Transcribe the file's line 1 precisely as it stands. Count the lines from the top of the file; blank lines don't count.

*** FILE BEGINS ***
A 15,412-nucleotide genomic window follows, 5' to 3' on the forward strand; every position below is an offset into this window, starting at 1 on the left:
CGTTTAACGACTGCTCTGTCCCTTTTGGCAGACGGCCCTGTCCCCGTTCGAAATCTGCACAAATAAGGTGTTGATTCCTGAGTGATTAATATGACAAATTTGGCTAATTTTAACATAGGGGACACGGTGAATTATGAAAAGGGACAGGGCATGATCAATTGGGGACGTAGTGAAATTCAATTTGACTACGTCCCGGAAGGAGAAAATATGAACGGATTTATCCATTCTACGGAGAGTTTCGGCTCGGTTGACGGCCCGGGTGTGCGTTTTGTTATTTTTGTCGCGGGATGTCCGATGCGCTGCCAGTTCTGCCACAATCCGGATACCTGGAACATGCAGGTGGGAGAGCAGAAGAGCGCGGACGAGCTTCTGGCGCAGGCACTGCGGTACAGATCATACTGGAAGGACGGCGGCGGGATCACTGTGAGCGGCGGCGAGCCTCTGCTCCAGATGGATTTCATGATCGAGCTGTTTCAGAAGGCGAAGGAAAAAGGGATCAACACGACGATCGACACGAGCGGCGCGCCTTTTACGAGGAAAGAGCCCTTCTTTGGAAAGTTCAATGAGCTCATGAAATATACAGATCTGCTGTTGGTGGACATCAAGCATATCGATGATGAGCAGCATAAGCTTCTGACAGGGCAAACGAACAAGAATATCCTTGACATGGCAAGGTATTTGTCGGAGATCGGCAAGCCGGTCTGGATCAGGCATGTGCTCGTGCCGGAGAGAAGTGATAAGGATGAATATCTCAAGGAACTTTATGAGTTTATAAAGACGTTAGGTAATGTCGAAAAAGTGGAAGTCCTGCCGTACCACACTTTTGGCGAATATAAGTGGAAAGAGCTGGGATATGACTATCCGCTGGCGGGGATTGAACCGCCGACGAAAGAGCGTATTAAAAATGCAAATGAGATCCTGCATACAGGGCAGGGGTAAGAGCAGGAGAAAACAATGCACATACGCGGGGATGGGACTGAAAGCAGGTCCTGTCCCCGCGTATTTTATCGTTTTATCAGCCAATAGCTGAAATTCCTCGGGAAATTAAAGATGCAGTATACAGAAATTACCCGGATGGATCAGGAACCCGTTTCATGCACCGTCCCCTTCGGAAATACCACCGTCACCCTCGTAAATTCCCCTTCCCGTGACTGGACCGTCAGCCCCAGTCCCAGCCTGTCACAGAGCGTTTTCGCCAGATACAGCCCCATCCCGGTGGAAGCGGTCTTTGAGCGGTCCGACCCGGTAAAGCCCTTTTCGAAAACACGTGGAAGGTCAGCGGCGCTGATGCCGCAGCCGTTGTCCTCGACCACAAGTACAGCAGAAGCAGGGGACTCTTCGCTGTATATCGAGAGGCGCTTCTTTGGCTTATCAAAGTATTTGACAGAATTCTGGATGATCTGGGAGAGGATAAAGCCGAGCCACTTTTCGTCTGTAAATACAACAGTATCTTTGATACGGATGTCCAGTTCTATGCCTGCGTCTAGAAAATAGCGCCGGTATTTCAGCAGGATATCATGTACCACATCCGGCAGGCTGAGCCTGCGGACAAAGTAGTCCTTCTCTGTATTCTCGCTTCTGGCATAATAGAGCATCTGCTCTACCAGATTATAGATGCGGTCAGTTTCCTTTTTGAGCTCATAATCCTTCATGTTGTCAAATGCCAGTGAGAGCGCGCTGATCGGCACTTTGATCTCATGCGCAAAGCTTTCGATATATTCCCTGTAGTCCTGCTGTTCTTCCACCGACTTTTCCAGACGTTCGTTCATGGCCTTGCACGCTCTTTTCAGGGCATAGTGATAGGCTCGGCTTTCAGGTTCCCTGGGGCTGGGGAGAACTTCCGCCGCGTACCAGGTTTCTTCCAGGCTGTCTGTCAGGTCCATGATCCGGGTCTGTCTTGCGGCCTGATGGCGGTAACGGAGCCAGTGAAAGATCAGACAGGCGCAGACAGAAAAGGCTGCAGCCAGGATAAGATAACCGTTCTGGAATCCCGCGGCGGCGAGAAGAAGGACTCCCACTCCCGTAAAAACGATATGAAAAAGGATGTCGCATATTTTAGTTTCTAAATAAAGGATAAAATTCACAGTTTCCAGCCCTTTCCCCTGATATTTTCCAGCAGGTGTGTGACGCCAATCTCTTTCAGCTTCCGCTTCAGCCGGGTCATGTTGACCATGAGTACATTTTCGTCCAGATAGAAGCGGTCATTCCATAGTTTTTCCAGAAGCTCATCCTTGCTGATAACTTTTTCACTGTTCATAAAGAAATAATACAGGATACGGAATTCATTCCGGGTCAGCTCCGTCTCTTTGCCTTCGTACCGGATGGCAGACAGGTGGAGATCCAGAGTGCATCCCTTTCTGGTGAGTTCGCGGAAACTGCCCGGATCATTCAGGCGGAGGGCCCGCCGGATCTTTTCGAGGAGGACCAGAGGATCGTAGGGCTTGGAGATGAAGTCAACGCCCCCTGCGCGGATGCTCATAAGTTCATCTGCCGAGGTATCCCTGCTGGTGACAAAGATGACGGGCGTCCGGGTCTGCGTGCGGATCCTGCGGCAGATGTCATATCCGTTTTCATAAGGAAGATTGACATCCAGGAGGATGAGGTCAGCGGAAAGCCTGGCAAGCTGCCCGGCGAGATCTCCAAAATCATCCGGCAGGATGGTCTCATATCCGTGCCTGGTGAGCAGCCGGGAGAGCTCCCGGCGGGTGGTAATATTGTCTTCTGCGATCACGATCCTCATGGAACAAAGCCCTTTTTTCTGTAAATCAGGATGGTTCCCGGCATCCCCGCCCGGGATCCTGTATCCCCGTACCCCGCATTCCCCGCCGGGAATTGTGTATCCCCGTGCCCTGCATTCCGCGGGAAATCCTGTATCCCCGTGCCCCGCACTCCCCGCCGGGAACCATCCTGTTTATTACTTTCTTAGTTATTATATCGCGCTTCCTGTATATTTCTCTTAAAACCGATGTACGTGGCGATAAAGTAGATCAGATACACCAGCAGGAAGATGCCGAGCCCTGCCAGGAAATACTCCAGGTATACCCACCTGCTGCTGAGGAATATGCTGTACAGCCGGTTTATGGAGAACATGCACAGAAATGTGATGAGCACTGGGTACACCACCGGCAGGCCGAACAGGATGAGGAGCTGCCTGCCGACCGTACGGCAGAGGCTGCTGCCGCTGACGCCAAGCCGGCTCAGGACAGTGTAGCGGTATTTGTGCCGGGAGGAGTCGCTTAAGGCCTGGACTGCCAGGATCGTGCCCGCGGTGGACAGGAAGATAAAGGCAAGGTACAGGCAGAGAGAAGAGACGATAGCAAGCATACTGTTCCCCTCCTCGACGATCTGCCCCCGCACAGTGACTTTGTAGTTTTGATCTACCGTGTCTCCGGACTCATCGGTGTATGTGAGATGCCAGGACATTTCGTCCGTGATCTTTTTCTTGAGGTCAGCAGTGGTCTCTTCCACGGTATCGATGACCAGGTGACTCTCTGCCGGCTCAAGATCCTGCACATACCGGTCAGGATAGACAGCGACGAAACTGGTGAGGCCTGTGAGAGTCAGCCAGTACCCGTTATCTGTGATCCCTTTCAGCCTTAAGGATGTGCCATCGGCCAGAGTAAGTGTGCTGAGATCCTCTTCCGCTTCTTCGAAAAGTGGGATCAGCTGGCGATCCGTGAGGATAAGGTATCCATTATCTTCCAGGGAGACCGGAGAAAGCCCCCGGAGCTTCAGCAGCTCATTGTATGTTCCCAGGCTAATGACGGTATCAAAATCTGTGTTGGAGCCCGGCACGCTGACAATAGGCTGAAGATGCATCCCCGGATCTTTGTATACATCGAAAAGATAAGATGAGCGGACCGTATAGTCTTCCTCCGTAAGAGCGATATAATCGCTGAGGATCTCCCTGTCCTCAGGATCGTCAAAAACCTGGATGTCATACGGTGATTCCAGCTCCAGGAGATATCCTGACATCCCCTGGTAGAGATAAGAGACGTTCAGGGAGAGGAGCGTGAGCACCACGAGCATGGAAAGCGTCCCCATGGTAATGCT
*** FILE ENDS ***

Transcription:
A 15,412-nucleotide genomic window follows, 5' to 3' on the forward strand; every position below is an offset into this window, starting at 1 on the left: